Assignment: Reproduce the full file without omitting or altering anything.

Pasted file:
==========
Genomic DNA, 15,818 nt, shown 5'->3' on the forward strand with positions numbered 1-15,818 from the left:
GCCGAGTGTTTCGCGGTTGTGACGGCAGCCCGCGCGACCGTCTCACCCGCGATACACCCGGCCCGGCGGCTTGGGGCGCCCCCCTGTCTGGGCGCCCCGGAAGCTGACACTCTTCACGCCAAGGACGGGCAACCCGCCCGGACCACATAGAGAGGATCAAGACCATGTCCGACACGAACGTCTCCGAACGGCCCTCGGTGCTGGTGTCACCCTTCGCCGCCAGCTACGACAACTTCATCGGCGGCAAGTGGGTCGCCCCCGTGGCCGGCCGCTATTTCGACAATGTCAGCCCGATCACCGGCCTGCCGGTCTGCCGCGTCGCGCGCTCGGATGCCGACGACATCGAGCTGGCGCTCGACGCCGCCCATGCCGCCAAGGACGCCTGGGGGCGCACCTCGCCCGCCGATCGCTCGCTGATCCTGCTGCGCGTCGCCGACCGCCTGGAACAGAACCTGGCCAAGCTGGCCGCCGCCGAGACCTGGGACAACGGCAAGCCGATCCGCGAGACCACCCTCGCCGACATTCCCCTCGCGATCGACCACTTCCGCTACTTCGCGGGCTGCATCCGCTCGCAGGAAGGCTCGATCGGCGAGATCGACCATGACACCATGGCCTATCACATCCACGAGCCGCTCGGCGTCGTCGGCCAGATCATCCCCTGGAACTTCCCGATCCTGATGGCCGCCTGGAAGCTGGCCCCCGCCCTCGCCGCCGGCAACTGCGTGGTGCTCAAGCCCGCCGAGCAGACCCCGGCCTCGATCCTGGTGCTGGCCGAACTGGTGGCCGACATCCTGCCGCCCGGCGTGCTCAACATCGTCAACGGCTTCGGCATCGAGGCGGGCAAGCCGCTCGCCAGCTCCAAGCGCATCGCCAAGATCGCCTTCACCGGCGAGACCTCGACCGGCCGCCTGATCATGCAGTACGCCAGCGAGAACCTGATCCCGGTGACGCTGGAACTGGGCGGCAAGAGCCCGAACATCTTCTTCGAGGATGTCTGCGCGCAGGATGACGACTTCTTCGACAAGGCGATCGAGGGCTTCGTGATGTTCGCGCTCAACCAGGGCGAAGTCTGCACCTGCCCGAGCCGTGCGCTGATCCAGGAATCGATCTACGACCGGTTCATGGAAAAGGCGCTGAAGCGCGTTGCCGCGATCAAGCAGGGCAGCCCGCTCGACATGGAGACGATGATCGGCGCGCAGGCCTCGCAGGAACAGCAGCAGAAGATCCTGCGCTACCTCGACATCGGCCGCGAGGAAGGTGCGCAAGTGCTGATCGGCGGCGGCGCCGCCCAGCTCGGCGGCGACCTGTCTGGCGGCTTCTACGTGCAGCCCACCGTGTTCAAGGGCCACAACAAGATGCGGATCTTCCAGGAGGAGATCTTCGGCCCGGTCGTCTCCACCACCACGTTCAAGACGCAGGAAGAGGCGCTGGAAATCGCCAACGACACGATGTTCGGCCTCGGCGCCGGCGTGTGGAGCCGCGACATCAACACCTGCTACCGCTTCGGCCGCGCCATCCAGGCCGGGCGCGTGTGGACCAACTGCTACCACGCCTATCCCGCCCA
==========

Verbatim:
Genomic DNA, 15,818 nt, shown 5'->3' on the forward strand with positions numbered 1-15,818 from the left:
GCCGAGTGTTTCGCGGTTGTGACGGCAGCCCGCGCGACCGTCTCACCCGCGATACACCCGGCCCGGCGGCTTGGGGCGCCCCCCTGTCTGGGCGCCCCGGAAGCTGACACTCTTCACGCCAAGGACGGGCAACCCGCCCGGACCACATAGAGAGGATCAAGACCATGTCCGACACGAACGTCTCCGAACGGCCCTCGGTGCTGGTGTCACCCTTCGCCGCCAGCTACGACAACTTCATCGGCGGCAAGTGGGTCGCCCCCGTGGCCGGCCGCTATTTCGACAATGTCAGCCCGATCACCGGCCTGCCGGTCTGCCGCGTCGCGCGCTCGGATGCCGACGACATCGAGCTGGCGCTCGACGCCGCCCATGCCGCCAAGGACGCCTGGGGGCGCACCTCGCCCGCCGATCGCTCGCTGATCCTGCTGCGCGTCGCCGACCGCCTGGAACAGAACCTGGCCAAGCTGGCCGCCGCCGAGACCTGGGACAACGGCAAGCCGATCCGCGAGACCACCCTCGCCGACATTCCCCTCGCGATCGACCACTTCCGCTACTTCGCGGGCTGCATCCGCTCGCAGGAAGGCTCGATCGGCGAGATCGACCATGACACCATGGCCTATCACATCCACGAGCCGCTCGGCGTCGTCGGCCAGATCATCCCCTGGAACTTCCCGATCCTGATGGCCGCCTGGAAGCTGGCCCCCGCCCTCGCCGCCGGCAACTGCGTGGTGCTCAAGCCCGCCGAGCAGACCCCGGCCTCGATCCTGGTGCTGGCCGAACTGGTGGCCGACATCCTGCCGCCCGGCGTGCTCAACATCGTCAACGGCTTCGGCATCGAGGCGGGCAAGCCGCTCGCCAGCTCCAAGCGCATCGCCAAGATCGCCTTCACCGGCGAGACCTCGACCGGCCGCCTGATCATGCAGTACGCCAGCGAGAACCTGATCCCGGTGACGCTGGAACTGGGCGGCAAGAGCCCGAACATCTTCTTCGAGGATGTCTGCGCGCAGGATGACGACTTCTTCGACAAGGCGATCGAGGGCTTCGTGATGTTCGCGCTCAACCAGGGCGAAGTCTGCACCTGCCCGAGCCGTGCGCTGATCCAGGAATCGATCTACGACCGGTTCATGGAAAAGGCGCTGAAGCGCGTTGCCGCGATCAAGCAGGGCAGCCCGCTCGACATGGAGACGATGATCGGCGCGCAGGCCTCGCAGGAACAGCAGCAGAAGATCCTGCGCTACCTCGACATCGGCCGCGAGGAAGGTGCGCAAGTGCTGATCGGCGGCGGCGCCGCCCAGCTCGGCGGCGACCTGTCTGGCGGCTTCTACGTGCAGCCCACCGTGTTCAAGGGCCACAACAAGATGCGGATCTTCCAGGAGGAGATCTTCGGCCCGGTCGTCTCCACCACCACGTTCAAGACGCAGGAAGAGGCGCTGGAAATCGCCAACGACACGATGTTCGGCCTCGGCGCCGGCGTGTGGAGCCGCGACATCAACACCTGCTACCGCTTCGGCCGCGCCATCCAGGCCGGGCGCGTGTGGACCAACTGCTACCACGCCTATCCCGCCCA